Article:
Learn how to be wealthy by understanding the habits of wealthy people. In general, it’s about balance, in mind and body, as well as spending and savings.
Financial success, and what it means to be wealthy, is in the eye of the beholder. But many of us would like to learn the habits of the wealthy to reach and maintain our wealth potential.
Different people take different paths to becoming rich, and it’s not just about securing a desk in the C-suite, striking it rich in Silicon Valley, or snagging that lucky lottery ticket.
In fact, many of the to-dos on the path to wealth have little to do with earnings. Wealthy people tend to practice habits that are designed to protect and grow their investments and help keep body and mind in balance, experts say.
First, some parameters: Just what is “wealthy?”
Wealth is “definitely a relative term,” says Robert Siuty, senior financial consultant at TD Ameritrade. But the old millionaire tag is still synonymous with wealth, Siuty says, so it’s a good benchmark. More precisely, a wealthy “millionaire” might have $1 million or more in ready cash and other liquid assets (as opposed to illiquid assets).
You don’t have to be a high-income one-percenter to be wealthy. Some of Siuty’s clients never made more than $60,000 to $70,000 a year, “but did a very good job of managing overall expenses,” he says.
“They may be sitting on several million dollars, simply because they started early, they saved as aggressively as they could afford to, and they invested that money and stayed invested over the long haul,” Siuty says. “Wealthy people come from all walks of life—they really, truly do.”
According to the 2016 U.S. Trust Insights on Wealth and Worth report, 77% of 684 high-net-worth adults surveyed said they grew up “middle class or lower,” including 19% who grew up “poor.” Just 10% of their wealth was inherited. (U.S. Trust is Bank of America’s private wealth management arm.)
How did they do it? Let's look at a few key habits of the wealthy.
Basically, paying yourself first is about having your financial and budgeting ducks in a row. Wealthy people tend to save a portion of each paycheck. They make sure the usual bills are squared away every month, while setting aside enough to build and maintain an emergency fund. “Anything in excess of that reserve, they invest,” Siuty says.
One key to building wealth is setting a budget and sticking to it. Wealthy people know how to hold the line on discretionary spending items that can help them increase the “invest” portion of their monthly budget.
Wealthy people typically set concrete goals, both personal and financial, and have a long-term focus stretching years, if not decades, down the road—the longer, the better. “Understand that it’s about time—the power of compounding returns, in other words—that allows you to accumulate wealth,” Siuty says.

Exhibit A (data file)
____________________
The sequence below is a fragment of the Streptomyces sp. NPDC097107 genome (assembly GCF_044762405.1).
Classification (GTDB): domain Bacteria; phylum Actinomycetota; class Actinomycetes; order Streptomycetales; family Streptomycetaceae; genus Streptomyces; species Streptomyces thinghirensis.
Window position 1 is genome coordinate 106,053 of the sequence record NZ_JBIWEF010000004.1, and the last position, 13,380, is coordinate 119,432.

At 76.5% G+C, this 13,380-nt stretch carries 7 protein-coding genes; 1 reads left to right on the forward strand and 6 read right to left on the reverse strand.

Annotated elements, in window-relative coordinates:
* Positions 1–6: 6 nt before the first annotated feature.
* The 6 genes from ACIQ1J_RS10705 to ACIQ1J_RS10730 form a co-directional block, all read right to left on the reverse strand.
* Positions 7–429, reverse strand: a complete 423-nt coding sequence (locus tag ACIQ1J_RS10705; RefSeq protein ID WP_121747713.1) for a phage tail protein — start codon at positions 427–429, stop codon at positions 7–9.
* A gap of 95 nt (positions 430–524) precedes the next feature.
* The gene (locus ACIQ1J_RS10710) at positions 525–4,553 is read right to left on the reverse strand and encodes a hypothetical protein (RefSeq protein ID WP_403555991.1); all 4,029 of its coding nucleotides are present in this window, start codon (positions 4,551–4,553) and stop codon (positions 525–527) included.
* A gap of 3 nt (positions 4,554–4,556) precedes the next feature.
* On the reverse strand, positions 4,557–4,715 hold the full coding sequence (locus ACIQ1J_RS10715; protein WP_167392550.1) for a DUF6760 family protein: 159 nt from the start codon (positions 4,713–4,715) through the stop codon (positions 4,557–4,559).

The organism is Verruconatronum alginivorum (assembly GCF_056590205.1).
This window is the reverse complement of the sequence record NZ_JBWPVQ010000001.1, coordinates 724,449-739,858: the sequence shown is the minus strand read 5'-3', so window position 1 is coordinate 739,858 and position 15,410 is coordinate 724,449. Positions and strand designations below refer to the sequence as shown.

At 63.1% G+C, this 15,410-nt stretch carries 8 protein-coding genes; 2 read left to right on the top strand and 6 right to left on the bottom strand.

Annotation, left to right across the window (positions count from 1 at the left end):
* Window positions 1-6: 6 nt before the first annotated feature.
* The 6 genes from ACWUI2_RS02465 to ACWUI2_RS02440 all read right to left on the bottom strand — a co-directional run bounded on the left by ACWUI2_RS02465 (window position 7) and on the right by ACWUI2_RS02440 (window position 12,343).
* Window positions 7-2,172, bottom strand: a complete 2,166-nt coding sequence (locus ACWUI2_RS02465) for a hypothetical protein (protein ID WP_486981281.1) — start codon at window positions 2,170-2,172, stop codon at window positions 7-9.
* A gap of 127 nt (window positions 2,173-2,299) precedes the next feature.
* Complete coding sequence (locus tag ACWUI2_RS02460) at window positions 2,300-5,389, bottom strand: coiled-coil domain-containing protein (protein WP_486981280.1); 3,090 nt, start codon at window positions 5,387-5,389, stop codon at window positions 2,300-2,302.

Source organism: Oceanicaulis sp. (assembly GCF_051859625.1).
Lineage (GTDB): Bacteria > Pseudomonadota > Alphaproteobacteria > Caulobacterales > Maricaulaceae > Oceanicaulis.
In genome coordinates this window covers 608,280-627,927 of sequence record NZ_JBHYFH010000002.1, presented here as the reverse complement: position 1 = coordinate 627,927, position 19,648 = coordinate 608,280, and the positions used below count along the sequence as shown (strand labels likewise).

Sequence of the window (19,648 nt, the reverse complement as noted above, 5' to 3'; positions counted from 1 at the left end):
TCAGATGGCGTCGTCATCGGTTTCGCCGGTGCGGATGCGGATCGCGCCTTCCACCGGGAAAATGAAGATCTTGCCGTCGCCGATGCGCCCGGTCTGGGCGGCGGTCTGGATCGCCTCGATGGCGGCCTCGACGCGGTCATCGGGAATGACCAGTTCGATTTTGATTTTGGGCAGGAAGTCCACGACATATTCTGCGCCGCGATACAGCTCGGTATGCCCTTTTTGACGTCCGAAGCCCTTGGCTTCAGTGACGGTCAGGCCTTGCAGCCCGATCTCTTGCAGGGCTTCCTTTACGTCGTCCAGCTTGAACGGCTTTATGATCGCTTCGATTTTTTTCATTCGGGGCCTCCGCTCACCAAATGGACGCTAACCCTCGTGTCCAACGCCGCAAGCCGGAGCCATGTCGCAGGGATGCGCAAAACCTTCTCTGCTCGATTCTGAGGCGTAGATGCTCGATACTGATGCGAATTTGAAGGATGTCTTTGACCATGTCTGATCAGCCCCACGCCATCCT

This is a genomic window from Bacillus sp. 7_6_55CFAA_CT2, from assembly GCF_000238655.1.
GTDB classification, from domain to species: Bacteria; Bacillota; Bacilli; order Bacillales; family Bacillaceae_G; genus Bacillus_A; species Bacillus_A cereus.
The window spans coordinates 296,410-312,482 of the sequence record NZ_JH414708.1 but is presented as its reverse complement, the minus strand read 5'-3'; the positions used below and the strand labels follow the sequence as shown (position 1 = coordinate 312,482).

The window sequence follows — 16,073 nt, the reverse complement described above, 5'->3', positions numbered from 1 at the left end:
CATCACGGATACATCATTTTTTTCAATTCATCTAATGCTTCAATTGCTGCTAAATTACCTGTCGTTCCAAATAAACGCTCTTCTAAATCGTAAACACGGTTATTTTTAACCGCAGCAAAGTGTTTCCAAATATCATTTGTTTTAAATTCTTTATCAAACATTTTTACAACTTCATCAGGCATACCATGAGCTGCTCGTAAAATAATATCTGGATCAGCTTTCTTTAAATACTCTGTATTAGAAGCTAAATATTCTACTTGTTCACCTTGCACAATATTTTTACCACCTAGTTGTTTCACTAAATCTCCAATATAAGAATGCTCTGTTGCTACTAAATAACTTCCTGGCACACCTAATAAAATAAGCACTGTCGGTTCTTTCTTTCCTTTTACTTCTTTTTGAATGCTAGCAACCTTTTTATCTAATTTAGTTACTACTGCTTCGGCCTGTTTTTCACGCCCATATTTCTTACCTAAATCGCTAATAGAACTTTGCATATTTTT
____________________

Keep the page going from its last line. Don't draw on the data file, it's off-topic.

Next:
The wealthy understand that it starts with personal goals—what you want to get out of life and how you might prioritize your list. And once you have an idea what you want to accomplish personally, you can plot a financial road map to help steer you there.
In other words, the path to wealth can involve starting early, and focusing on the long term. If your financial goals are clear and you’ve planned well, you don’t necessarily need to follow every market tick. But you should be aware of how your portfolio performed on a quarterly or annual basis and be ready to re-balance assets if necessary.
Markets go up and markets go down—often suddenly and for no apparent reason. Define your comfort level with risk, keep your emotions in check, and recognize what you can and can’t control.
Wealthy people tend to understand the dynamics of the market and avoid making rash decisions, Siuty says. “They don’t let the market rattle them,” he says. “They actually may turn a bear market into an advantage by buying assets cheap.”
Siuty says there’s no “secret sauce,” except that, to build wealth, it helps to “stay disciplined, be methodical, and not let emotions get the better of you.”
News flash: Wealthier folks tend to be more value-conscious and budget-driven in their spending, and often shy away from big-ticket purchases or expensive toys they may not need.
“Instead of buying the $2 million house, they might buy something that’s one-third or one-quarter of that price,” Siuty says. “Less money to heat it, less to cool it, less in property taxes.”
And wealthy people generally understand the difference between price and value. In other words, they’re not afraid to open the pocketbook, but they tend to expect value in return.
Education is one of the keys to success, and reading is one of the most efficient ways to learn. According to Thomas Corley, author of Rich Habits: The Daily Success Habits of Wealthy Individuals, 67% of the rich watch TV for one hour or less a day. Only 6% of the wealthy watch reality shows, he wrote, while 78% of the poor do.
Corley, a CPA and CFP, found that 86% of the wealthy “love to read,” with most of them reading for self-improvement.
The wealthy tend to get a jump on others and squeeze more out of their days, and they monitor their health and eating closely.
According to Corley, 57% of wealthy people count calories every day, while 70% eat fewer than 300 calories of junk food per day. Some 76% do aerobic exercise at least four days per week. Self-made billionaire Richard Branson, for example, is reported to wake up around 5 a.m. to work out before starting his day.
Of course, these are tendencies, not guarantees, so practicing yoga, reading a book, and setting your alarm ahead won’t magically grow your investment account balance. But seeking a life of balance in mind and body, as well as in saving and investing, can help put you on the right path, and help keep you from straying from that path.
And the earlier you start, the better.
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